In 1975, when Wingren retired, there were still half a dozen long-time grocery stores in Ketchikan including Wingren's, Log Cabin, Ferry's Food Store, Paul M. Hansen and Federal Market. There were other smaller stores including Minute Mart, Bayside Grocery, Alder Park Grocery, Ward Cove and Lighthouse Grocery as well.

Wingren said that there were at least 20 different stores in 1937, when he opened his own store.

The New England Fish Company ran a store south of Downtown and the Tatsuda's had a store on Stedman Street. The Ohashi family also had a store on Stedman. Federal Market was called the Olympic Market and was located on Mission Street. It was operated by Bill Nickey.

Hjelmar Rolie had the Progress Market on Stedman Street and Sam Light had the Mutual Grocery near where Front Street becomes Mill Street. The Ketchikan Grocery was located in the old Redmen Building, at the corner of Mission and Main streets.

The Bon Marche sold groceries, as did Tongass Trading. Bill Temple had a grocery store on Front Street. Wingren said Temple ran an "old fashioned Greek market" with an open produce display out front. The open display tended to encourage the occasional shoplifter, according to Wingren.

North of the bluff that would become the tunnel, was Sunde d'Ever's, later Paul M. Hansen's, selling groceries and other supplies to the Newtown fishing fleet. Next door was Otto Anderson's grocery.

Minnie Sparhawk and her sister, Adah Sparhawk Young, ( See "Adah Sparhawk Young, Woman Pioneer" SITNEWS, Mary 31, 2006) had two grocery stores in Newtown and Ferry's Food Store was on Water Street. Farther along Tongass Avenue were stores owned by Jimmy Burgen, Elizabeth Tauve and Trella Bailey.

Further out toward what eventually became the "West End" were the Skidmore Grocery, Bert Houghtaling's Log Cabin Grocery and a store owned by Ben Kunz. At Jefferson and Tongass was Gustafson's Grocery which was run by Mike Cusack.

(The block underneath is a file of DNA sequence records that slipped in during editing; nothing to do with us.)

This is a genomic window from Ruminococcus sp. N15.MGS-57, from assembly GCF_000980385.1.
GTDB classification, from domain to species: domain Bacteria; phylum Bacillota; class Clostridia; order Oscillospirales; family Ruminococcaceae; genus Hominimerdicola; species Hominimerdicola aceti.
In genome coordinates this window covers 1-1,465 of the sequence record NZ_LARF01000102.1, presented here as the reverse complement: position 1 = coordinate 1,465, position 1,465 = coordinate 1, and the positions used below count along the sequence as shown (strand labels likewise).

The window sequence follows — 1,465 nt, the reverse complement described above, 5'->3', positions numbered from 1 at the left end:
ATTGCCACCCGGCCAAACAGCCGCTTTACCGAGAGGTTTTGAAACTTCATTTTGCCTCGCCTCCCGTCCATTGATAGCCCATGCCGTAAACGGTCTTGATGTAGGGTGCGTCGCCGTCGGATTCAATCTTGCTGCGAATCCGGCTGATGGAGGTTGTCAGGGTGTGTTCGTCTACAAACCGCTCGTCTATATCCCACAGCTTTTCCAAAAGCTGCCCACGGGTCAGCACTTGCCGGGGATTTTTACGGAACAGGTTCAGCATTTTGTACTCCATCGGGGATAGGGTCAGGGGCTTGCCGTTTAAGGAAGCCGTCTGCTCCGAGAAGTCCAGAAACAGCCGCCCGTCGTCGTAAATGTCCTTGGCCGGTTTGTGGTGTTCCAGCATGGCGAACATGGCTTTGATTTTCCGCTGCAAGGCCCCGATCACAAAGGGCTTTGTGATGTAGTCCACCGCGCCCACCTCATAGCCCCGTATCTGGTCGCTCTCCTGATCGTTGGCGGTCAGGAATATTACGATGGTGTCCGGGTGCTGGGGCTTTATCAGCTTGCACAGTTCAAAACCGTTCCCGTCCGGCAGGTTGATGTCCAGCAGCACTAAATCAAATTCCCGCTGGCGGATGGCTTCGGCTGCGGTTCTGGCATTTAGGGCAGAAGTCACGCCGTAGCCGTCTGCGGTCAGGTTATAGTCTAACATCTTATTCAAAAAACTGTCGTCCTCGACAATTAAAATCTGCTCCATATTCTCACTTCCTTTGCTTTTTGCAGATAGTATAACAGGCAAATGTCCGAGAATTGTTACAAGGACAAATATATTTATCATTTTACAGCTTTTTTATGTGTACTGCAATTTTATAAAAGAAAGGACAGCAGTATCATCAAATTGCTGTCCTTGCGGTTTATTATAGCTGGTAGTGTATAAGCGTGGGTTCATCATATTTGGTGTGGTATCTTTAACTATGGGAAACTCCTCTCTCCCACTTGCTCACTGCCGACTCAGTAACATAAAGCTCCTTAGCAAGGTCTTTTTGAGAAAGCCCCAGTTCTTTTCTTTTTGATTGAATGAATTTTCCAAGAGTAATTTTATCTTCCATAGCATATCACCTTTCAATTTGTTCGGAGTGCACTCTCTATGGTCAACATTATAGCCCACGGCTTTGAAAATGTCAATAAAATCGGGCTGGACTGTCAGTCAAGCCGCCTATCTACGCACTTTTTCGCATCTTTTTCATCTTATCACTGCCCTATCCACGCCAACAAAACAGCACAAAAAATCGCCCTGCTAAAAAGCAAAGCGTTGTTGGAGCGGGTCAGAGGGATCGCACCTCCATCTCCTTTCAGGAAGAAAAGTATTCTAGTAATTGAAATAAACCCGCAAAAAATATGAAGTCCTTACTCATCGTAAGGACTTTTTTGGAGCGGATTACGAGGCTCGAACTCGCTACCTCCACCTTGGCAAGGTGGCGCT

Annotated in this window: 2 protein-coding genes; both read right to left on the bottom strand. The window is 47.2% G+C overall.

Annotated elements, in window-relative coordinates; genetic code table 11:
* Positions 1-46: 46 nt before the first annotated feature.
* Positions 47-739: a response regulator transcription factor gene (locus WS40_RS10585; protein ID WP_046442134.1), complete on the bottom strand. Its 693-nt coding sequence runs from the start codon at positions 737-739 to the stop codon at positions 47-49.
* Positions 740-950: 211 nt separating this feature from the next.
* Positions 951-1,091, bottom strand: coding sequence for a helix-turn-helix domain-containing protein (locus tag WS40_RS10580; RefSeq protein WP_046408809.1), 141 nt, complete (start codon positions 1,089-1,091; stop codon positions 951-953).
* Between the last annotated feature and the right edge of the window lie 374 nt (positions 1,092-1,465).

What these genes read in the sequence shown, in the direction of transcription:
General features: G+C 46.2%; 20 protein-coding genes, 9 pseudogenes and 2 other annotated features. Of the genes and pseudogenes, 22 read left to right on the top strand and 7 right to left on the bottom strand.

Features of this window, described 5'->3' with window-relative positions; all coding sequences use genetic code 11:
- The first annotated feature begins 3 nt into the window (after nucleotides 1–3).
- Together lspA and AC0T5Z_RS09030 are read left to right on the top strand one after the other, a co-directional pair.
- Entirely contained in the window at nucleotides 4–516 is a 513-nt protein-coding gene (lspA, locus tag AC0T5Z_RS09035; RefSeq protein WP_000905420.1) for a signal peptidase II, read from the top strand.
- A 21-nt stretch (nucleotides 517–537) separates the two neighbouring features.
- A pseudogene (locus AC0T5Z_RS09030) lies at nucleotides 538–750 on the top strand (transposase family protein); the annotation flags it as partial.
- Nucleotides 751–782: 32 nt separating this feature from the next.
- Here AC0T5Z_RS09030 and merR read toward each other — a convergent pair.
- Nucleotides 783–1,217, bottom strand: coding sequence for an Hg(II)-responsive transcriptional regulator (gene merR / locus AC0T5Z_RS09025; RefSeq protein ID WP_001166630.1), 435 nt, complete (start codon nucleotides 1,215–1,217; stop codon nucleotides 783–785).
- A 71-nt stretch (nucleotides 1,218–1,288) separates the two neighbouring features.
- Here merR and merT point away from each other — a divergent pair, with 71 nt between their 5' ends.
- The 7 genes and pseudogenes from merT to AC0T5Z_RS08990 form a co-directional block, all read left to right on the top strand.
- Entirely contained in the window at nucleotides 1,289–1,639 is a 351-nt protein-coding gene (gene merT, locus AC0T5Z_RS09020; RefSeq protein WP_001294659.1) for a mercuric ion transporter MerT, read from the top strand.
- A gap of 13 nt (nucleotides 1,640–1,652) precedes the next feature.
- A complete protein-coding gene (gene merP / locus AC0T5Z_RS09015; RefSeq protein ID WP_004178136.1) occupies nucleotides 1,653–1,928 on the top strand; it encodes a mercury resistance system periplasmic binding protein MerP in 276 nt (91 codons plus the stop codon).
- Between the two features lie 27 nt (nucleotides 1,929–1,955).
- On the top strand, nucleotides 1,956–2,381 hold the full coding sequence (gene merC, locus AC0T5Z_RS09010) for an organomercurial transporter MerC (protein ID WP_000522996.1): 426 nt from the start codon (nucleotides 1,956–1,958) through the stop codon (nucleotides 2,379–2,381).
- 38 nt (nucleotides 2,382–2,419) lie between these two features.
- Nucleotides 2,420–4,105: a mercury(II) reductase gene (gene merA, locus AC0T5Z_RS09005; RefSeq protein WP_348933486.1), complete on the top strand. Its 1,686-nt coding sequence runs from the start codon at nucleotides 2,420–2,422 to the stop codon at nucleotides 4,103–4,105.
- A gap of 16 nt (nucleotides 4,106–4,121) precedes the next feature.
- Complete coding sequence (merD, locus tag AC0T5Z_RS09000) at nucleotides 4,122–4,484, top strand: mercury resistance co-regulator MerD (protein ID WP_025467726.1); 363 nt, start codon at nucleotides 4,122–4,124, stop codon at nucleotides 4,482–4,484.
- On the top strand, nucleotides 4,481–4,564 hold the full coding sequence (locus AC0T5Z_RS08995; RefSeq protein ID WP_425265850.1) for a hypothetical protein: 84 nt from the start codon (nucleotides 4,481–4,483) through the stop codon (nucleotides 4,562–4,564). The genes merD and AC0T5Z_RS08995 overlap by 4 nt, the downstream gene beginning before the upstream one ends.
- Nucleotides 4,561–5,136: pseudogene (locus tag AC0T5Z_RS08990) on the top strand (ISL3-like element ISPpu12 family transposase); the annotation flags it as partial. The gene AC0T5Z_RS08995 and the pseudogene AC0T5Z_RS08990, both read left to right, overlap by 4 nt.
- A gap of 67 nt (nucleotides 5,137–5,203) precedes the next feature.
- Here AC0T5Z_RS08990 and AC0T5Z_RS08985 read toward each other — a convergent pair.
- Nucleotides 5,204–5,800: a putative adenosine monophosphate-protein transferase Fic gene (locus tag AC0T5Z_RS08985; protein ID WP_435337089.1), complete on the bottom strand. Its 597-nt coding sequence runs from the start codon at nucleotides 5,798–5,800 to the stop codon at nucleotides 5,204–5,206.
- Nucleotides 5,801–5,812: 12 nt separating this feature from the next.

By the late 1940s, it was clear that the West End was growing and Wingren looked to build a much larger market in that area two miles north of Downtown. When the pulp mill came in the early 1950s, Wingren was able to realize that dream and also take part in building a 10-story apartment building that would house the workers for the new mill. James Vanderwheele, then the owner of Log Cabin Grocery, did something similar next to the Log Cabin property at the corner of Washington and Tongass. Vanderwheele had purchased Log Cabin from Bert Houghtaling in 1955.

In the 1960s, though, Wingren went ahead and built the first "supermarket" in Ketchikan, on fill on the water side of Tongass. it was called the Port West Shopping Center and opened in 1970. It would later be called SeaMart (when it was owned by the Hames family of Sitka) and Carrs. It is now the Ketchikan Safeway store.

Shortly after that, Vanderwheele moved Log Cabin Grocery to the water side of Tongass, just to the north of Wingren's store. It would later be called Market Place and Mark-It Foods. The Tongass Marine Store in that area is built on what remains of the Log Cabin development.

Also in the early 1970s, Tatsuda's built Ketchikan's third supermarket, on Stedman Street. The Tatsuda family had been operating grocery stores on Stedman Street since 1916 and celebrated their 100th anniversary in 2016 with a major remodel of the store. But then came the landslide in February of 2020. Nearly a year later, the family announced that it would not rebuild.

In his "retirement" story in 1975, Wingren noted that the grocery business can be affected by hard economic times, but that "people still have to eat" and they just reallocate their money away from eating out, which benefits grocery stores. He noted that economies of scale would favor larger stores going forward and that was proven true as most of the smaller local stores did not survive the latter part of the 20th Century. Longtime local stores like Hansen's, Ferry's,  Federal Market and the Bayside eventually succumbed.

In 2021, Safeway and Alaskan and Proud - across the street from the Vigor Shipyard in the Charcoal Point area of Ketchikan - are the two remaining "supermarkets" in Ketchikan. Lighthouse Grocery, Ward Cove Market and South Tongass Service still carry the banner for the smaller grocery stores that once dotted the local landscape.

Related Article:

Paul Wingren: Legendary Groceryman By JUNE ALLEN
SitNews - February 12, 2006

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Columns by Dave Kiffer

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Dave Kiffer is a freelance writer living in Ketchikan, Alaska.